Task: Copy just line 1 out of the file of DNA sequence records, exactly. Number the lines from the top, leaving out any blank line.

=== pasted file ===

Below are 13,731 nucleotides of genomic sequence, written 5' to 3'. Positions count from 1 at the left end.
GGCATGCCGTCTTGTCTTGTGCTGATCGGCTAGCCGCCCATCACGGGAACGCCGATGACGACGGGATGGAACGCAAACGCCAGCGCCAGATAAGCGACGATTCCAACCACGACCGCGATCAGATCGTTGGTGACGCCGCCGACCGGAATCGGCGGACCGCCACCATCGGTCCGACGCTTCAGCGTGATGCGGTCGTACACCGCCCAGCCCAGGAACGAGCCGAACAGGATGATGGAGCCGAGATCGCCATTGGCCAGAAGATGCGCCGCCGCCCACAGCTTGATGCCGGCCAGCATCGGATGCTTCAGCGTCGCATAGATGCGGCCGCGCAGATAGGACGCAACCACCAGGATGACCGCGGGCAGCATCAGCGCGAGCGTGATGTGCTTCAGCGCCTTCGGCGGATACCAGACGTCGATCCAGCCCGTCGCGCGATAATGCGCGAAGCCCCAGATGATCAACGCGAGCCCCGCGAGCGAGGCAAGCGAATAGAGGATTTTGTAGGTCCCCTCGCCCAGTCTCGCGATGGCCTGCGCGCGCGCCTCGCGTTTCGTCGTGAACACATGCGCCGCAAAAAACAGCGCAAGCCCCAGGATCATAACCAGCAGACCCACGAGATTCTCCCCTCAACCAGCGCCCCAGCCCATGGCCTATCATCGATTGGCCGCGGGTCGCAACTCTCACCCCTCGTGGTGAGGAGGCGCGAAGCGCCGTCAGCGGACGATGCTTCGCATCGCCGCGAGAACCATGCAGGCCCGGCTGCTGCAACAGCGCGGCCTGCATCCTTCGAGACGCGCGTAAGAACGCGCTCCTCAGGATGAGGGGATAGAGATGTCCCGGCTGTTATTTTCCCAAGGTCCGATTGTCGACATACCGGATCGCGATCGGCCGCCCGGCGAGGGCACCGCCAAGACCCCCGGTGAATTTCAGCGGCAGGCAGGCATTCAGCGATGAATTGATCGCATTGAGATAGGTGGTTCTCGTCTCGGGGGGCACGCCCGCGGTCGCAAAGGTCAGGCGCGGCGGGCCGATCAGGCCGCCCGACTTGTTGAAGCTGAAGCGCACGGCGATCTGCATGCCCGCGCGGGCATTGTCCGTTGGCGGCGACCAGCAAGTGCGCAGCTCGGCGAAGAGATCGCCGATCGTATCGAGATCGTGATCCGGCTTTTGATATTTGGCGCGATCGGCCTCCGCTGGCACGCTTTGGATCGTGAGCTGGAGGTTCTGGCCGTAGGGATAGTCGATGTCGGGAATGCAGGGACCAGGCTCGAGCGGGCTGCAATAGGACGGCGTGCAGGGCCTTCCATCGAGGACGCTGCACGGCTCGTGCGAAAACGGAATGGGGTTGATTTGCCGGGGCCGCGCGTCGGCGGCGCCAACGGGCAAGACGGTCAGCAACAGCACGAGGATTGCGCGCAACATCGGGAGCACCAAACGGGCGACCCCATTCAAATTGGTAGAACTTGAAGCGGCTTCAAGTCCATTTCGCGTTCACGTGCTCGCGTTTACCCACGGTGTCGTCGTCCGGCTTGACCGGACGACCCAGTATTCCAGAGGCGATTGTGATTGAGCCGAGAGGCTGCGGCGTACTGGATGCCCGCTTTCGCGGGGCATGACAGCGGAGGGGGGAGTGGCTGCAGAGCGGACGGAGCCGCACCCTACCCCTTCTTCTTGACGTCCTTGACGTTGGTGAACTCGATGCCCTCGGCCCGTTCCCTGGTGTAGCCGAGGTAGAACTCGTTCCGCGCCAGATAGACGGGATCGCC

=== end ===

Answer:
Below are 13,731 nucleotides of genomic sequence, written 5' to 3'. Positions count from 1 at the left end.